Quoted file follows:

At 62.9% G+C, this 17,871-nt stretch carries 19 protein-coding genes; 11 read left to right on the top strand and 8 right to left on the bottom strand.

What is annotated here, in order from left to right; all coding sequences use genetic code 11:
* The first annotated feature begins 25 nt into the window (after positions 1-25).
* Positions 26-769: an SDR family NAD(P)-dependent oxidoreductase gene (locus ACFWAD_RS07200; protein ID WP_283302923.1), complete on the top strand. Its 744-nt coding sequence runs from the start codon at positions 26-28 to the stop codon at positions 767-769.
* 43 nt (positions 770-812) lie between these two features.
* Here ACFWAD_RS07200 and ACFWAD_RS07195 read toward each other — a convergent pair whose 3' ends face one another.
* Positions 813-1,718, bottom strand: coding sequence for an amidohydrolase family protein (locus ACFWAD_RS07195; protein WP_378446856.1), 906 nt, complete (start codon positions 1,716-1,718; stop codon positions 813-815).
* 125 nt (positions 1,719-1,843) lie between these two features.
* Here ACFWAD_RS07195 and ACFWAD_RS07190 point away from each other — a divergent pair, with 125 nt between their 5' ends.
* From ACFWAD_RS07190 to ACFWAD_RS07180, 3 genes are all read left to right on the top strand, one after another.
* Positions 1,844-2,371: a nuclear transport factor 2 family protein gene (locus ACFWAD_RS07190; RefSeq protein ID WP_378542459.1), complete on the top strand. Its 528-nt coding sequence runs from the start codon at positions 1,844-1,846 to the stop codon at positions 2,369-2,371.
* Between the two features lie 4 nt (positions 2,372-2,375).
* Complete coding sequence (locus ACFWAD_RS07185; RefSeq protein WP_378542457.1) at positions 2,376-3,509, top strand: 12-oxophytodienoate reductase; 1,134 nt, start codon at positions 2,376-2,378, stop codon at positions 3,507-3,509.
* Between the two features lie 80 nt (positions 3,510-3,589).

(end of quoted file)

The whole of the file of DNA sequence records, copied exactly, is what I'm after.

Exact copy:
At 62.9% G+C, this 17,871-nt stretch carries 19 protein-coding genes; 11 read left to right on the top strand and 8 right to left on the bottom strand.

What is annotated here, in order from left to right; all coding sequences use genetic code 11:
* The first annotated feature begins 25 nt into the window (after positions 1-25).
* Positions 26-769: an SDR family NAD(P)-dependent oxidoreductase gene (locus ACFWAD_RS07200; protein ID WP_283302923.1), complete on the top strand. Its 744-nt coding sequence runs from the start codon at positions 26-28 to the stop codon at positions 767-769.
* 43 nt (positions 770-812) lie between these two features.
* Here ACFWAD_RS07200 and ACFWAD_RS07195 read toward each other — a convergent pair whose 3' ends face one another.
* Positions 813-1,718, bottom strand: coding sequence for an amidohydrolase family protein (locus ACFWAD_RS07195; protein WP_378446856.1), 906 nt, complete (start codon positions 1,716-1,718; stop codon positions 813-815).
* 125 nt (positions 1,719-1,843) lie between these two features.
* Here ACFWAD_RS07195 and ACFWAD_RS07190 point away from each other — a divergent pair, with 125 nt between their 5' ends.
* From ACFWAD_RS07190 to ACFWAD_RS07180, 3 genes are all read left to right on the top strand, one after another.
* Positions 1,844-2,371: a nuclear transport factor 2 family protein gene (locus ACFWAD_RS07190; RefSeq protein ID WP_378542459.1), complete on the top strand. Its 528-nt coding sequence runs from the start codon at positions 1,844-1,846 to the stop codon at positions 2,369-2,371.
* Between the two features lie 4 nt (positions 2,372-2,375).
* Complete coding sequence (locus ACFWAD_RS07185; RefSeq protein WP_378542457.1) at positions 2,376-3,509, top strand: 12-oxophytodienoate reductase; 1,134 nt, start codon at positions 2,376-2,378, stop codon at positions 3,507-3,509.
* Between the two features lie 80 nt (positions 3,510-3,589).